The following are the thoughts of Peter Block from his book: Community: The Structure of Belonging, 2008, page 98. When we want to collaborate and connect we need to be able to have significant conversations. Block provided me with powerful food for thought about potentially transformative conversations. Conversations that will lead to interdependent thinking. Conversations that count.
To say that the future is dependent on having conversations we have not had before does not mean that any new conversation will make a difference. So what specific kinds of conversations can create the relatedness an accountability that are the heart of a restorative context?
To create a community of accountability and belonging, we seek conversations where the following is true:
An intimate an authentic relatedness is experienced.
The world is shifted through invitation rather than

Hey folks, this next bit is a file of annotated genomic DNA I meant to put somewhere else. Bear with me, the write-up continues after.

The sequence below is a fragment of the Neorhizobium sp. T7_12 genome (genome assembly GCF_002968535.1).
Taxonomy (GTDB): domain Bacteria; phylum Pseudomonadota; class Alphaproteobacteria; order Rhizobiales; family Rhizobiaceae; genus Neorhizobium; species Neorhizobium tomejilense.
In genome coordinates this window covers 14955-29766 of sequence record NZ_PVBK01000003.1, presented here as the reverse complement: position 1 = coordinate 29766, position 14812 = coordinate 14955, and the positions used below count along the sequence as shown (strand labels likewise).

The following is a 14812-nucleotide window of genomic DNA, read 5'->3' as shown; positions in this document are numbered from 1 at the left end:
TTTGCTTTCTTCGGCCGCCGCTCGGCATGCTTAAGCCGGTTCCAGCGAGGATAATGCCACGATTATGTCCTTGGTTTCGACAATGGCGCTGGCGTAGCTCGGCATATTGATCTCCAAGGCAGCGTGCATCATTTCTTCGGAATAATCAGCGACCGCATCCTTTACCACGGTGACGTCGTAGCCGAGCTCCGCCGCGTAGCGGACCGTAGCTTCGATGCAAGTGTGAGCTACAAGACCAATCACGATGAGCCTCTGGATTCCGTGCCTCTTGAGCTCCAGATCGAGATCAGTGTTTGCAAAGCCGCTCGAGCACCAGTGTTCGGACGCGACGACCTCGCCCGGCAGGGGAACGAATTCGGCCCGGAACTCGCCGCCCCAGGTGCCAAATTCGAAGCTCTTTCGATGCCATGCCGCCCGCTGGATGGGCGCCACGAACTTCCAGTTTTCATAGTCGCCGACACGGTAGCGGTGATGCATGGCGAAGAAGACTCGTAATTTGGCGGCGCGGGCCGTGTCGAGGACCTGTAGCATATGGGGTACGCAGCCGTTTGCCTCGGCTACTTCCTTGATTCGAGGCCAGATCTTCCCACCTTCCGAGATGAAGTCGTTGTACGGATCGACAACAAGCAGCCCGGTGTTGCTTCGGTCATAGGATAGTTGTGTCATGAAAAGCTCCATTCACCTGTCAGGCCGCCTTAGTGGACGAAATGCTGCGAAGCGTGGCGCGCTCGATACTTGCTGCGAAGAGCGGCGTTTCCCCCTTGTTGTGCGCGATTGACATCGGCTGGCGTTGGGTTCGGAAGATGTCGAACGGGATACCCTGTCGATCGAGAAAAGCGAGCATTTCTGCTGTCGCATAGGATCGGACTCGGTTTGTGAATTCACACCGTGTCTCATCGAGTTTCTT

The focus is on the communal possibility.
There is a shift in ownership of this place, even though
others are in charge.
Diversity of thinking and dissent are given space.
Commitments are made without barter.
The gifts of each person and our community are
acknowledged and valued.
These are the specific conversations that are central to communal transformation. It is when we choose to speak of invitation, possibility, ownership, dissent, commitment, and gifts that transformation occurs. This is the speaking and listening that is the linguistic shift that changes the context through which community can be restored and traditional problem solving and development can make the difference.